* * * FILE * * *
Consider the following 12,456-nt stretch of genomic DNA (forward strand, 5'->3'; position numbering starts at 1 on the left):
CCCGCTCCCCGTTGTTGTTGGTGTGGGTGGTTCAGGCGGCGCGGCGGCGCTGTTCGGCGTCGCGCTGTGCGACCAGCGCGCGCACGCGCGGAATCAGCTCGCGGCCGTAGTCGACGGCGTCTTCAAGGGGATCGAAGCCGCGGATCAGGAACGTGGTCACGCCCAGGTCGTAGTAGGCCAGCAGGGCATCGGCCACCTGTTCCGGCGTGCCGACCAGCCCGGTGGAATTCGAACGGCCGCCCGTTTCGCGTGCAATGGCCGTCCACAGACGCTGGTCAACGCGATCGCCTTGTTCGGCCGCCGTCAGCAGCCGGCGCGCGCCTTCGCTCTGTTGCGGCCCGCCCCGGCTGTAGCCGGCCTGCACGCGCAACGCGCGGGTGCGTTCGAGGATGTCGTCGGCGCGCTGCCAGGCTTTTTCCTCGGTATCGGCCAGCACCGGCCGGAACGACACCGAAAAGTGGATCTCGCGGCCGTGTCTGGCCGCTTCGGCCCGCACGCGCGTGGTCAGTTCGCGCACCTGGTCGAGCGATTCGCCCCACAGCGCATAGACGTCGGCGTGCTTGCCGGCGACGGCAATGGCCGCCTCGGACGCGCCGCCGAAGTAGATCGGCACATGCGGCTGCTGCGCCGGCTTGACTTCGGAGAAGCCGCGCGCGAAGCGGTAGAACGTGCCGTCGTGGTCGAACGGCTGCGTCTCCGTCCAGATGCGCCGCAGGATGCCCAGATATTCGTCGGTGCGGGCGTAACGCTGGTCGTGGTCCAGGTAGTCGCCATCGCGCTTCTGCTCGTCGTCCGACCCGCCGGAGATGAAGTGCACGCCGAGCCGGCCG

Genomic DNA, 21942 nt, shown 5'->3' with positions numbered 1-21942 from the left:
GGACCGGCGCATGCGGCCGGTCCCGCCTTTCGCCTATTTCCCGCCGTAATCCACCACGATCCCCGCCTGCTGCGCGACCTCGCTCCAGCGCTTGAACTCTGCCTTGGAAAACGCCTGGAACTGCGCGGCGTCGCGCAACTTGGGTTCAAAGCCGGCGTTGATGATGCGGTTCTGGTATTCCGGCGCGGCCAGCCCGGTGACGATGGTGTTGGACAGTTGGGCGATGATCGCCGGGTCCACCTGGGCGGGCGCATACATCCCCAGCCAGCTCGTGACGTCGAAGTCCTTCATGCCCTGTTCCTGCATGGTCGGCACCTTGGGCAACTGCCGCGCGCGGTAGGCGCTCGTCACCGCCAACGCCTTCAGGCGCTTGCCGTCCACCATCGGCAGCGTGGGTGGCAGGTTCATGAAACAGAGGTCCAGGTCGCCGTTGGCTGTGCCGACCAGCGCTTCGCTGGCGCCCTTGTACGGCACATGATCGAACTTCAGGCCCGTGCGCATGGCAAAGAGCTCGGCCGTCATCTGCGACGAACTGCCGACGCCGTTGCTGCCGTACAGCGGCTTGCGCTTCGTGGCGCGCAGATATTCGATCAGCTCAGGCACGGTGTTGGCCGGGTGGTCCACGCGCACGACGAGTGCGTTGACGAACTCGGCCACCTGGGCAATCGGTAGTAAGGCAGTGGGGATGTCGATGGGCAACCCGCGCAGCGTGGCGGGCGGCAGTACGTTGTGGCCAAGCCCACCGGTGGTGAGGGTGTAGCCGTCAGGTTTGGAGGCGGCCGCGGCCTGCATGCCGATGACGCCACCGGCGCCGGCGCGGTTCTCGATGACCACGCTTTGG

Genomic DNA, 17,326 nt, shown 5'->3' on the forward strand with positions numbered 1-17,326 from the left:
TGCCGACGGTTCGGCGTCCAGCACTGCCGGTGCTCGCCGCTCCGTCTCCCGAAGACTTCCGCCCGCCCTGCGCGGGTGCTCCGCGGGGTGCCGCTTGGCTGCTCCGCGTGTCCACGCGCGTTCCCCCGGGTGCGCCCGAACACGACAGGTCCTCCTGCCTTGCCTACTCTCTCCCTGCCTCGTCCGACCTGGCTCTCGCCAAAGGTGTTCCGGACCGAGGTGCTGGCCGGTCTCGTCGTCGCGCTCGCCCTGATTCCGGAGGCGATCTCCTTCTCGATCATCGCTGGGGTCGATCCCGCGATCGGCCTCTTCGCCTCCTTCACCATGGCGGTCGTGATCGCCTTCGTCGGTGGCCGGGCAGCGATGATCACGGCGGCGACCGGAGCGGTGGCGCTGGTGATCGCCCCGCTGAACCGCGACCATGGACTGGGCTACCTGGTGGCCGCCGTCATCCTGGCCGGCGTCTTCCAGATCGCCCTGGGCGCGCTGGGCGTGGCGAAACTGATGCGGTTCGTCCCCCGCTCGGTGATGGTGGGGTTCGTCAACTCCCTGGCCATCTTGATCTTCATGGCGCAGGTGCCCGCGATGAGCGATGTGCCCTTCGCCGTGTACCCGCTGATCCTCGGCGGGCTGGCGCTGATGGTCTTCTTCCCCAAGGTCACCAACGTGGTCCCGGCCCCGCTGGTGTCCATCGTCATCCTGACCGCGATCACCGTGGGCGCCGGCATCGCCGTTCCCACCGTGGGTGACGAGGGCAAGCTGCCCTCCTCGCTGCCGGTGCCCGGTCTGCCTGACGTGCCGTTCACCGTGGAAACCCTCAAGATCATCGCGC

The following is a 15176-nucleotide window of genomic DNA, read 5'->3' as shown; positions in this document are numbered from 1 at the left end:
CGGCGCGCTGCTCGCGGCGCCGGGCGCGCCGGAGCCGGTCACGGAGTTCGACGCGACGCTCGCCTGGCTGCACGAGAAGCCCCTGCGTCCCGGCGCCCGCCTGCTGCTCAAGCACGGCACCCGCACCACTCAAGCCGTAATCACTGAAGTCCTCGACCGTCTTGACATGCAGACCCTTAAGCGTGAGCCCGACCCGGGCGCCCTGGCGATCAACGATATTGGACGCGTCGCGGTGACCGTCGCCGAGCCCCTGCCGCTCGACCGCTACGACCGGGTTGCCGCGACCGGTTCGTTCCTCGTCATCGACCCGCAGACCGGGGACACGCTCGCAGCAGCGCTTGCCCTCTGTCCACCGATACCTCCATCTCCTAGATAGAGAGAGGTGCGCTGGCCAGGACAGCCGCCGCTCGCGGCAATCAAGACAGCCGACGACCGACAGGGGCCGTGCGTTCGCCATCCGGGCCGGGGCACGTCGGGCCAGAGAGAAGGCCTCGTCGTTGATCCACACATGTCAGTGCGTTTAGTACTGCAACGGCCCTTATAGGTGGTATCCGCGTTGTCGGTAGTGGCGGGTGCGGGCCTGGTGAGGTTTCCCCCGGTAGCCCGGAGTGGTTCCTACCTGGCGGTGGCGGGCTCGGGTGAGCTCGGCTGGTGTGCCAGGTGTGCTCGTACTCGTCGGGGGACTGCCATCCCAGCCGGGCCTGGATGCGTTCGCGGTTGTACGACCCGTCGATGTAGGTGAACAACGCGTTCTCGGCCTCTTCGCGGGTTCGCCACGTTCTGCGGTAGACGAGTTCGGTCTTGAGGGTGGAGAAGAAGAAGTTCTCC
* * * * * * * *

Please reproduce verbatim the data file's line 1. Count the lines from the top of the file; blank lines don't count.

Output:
Consider the following 12,456-nt stretch of genomic DNA (forward strand, 5'->3'; position numbering starts at 1 on the left):